TC was 69 when she presented with a supraglottic laryngeal cancer, affecting both her breathing and swallowing. She had retired only recently, having worked as a shop assistant. For many years TC had taken antidepressants and suffered prolonged anxiety, but nevertheless ran her household and the family finances. She stopped her medication once the cancer was diagnosed. Whilst she awaited that diagnosis she was regularly reviewed by a cancer nurse specialist, and with her support, made a capacitous decision to be treated with chemoradiotherapy, with the intention to cure.
Two days later, TC and the nurse specialist spoke and she appeared confused, with higher levels of anxiety, although this was not unexpected in the circumstances. Over the next month, her mental health declined and she was unable to discuss her treatment rationally. Investigations with which she cooperated revealed the imminent risk of airway obstruction. Alarmed at the increasing threat to TC’s life, the hospital (supported by her family) sought a court declaration that in the absence of her capacity to make these decisions, medical treatment (and the associated restrictions on her liberty) could be provided.
A forensic psychiatrist confirmed TC’s severe depression, and that she was able to understand and retain information related to diagnosis and treatment. However, the anxiety and depression led TC to (wrongly) regard her situation as hopeless; this was described to the court as ‘catastrophic thinking’, rendering her unable to weigh the information with which she had been provided in order to make a capacitous decision. It seems possible that stopping the antidepressants may have contributed to TC’s deterioration. The psychiatrist concluded that TC lacked capacity to make decisions about her medical treatment.
The court noted that prior to the progression of her mental illness TC, possessing capacity, had provided consent to chemoradiotherapy. Whilst preparing for the court hearing she had been visited by the Official Solicitor’s agent. TC told him that she did not think there were prospects of successful treatment; when asked what would happen with no treatment, she responded “I’ll just die”. By contrast the head & neck surgeon treating the patient laid out to the court options of both laryngectomy/bilateral neck dissection and chemoradiotherapy as each offering TC a 60% chance of 5 year survival. Her oncologist in written evidence noted that chemoradiotherapy was considered a better option than surgery for TC, taking into account the nature and stage of her tumour whilst preserving her larynx. Since there had been a delay in the treatment plan, and TC’s tumour had grown since presentation, the court was told of a plan to reduce the tumour bulk with a microdebrider, laser or vaporization. Henceforth, chemoradiotherapy. Failure would necessitate tracheostomy, which all involved recognised as not something that TC would want, but ‘needs must’ should that become necessary.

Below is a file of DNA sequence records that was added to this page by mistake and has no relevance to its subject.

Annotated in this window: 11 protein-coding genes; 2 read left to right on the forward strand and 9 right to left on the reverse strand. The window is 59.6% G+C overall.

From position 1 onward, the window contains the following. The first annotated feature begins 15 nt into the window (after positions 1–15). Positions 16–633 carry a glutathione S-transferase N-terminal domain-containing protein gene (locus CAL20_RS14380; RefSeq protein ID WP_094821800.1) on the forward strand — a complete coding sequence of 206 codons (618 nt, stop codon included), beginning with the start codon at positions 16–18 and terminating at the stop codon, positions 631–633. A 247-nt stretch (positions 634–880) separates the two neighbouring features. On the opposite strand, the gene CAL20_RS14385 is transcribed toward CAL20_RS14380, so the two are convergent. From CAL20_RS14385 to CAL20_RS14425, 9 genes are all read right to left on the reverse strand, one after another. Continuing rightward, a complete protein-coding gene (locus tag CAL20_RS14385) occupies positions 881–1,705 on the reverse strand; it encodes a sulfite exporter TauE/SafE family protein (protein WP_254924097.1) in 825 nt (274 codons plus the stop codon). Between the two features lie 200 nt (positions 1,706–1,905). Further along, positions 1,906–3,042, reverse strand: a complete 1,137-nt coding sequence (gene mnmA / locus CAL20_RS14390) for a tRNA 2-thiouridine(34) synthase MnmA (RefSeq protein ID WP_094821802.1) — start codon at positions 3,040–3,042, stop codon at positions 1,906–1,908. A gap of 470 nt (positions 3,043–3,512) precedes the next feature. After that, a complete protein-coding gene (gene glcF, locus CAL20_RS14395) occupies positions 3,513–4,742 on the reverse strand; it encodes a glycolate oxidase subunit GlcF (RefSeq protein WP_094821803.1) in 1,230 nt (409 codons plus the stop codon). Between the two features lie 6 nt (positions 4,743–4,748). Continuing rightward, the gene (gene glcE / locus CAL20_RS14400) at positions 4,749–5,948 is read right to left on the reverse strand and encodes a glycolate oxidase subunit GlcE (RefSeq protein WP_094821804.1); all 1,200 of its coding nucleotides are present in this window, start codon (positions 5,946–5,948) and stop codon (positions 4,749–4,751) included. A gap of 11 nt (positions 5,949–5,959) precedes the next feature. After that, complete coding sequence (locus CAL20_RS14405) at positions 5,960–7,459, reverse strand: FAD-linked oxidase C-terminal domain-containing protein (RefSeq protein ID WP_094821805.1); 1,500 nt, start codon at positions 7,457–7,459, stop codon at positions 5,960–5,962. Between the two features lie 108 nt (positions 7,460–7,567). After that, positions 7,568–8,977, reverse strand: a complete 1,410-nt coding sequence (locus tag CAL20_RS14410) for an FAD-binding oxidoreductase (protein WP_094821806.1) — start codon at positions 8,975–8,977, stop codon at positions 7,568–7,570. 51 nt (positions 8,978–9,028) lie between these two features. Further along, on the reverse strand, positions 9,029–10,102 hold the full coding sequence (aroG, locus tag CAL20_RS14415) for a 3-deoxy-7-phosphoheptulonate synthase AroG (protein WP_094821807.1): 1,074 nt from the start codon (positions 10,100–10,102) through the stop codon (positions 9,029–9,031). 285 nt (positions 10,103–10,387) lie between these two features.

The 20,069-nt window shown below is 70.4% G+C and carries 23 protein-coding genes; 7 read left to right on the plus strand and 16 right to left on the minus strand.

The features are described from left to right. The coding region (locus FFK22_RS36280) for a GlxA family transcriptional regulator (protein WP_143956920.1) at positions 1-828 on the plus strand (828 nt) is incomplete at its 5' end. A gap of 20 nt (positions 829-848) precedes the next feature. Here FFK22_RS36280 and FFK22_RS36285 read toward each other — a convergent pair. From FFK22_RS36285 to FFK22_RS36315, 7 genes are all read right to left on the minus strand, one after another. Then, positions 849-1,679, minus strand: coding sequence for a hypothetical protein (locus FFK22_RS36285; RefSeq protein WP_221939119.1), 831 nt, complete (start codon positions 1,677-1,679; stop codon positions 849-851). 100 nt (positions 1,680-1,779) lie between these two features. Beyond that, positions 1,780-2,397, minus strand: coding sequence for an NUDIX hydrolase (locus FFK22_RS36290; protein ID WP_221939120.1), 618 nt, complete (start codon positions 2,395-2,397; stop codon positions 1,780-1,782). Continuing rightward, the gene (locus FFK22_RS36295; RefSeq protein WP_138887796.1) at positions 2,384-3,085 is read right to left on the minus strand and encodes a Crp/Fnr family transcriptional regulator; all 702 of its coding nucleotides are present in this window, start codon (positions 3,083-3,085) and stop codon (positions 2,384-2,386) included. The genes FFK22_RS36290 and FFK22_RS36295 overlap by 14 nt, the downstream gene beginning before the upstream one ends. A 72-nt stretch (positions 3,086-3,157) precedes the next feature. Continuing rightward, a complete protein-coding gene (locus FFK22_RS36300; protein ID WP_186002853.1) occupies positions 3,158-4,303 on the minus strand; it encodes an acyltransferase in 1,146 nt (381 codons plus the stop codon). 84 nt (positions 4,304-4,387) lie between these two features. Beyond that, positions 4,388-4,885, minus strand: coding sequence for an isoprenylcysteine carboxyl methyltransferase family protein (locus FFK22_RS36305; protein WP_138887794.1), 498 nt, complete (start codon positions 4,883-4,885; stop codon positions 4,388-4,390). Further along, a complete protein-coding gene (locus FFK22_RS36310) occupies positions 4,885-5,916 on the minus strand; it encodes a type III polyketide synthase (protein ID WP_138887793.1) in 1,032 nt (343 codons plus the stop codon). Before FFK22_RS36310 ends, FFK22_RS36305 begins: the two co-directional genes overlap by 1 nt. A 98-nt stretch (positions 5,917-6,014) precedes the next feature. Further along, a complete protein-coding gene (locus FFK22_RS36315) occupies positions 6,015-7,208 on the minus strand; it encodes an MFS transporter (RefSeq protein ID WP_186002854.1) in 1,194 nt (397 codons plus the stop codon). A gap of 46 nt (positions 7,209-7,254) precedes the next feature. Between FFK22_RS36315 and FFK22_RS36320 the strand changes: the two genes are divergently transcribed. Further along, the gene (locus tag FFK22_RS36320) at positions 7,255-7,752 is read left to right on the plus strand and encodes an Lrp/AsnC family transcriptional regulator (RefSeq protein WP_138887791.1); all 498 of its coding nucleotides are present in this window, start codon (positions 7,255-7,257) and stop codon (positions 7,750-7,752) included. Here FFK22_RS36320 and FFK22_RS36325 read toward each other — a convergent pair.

Having taken into account TC’s views, the judge heard from her family. Her adult son told the Official Solicitor that his mother ‘...most certainly doesn’t want to die. She has a perfectly happy life - she is not long into retirement; this has hit her, and she’s gone downhill, her anxiety has gone through the roof.'
The court concluded that TC lacked capacity to make a decision about her medical treatment, and that she was unlikely to regain capacity within the relevant timescale. Satisfied that the proposed intervention was the least restrictive option, despite the significant risk and frequency of side effects, the court was pleased to note that the treatment would be supported by liaison psychiatry. The necessary legal provisions were made.
This is a case that demonstrates a pattern that we often see where a grave diagnosis derails a patient’s fragile health. In particular, it shows the corrosive effect that heightened anxiety can have upon a person’s usually-rational assessment of their situation, leading to ‘catastrophic thinking’, abandonment of hope and consequent loss of capacity.
Department of clinical law, December 2020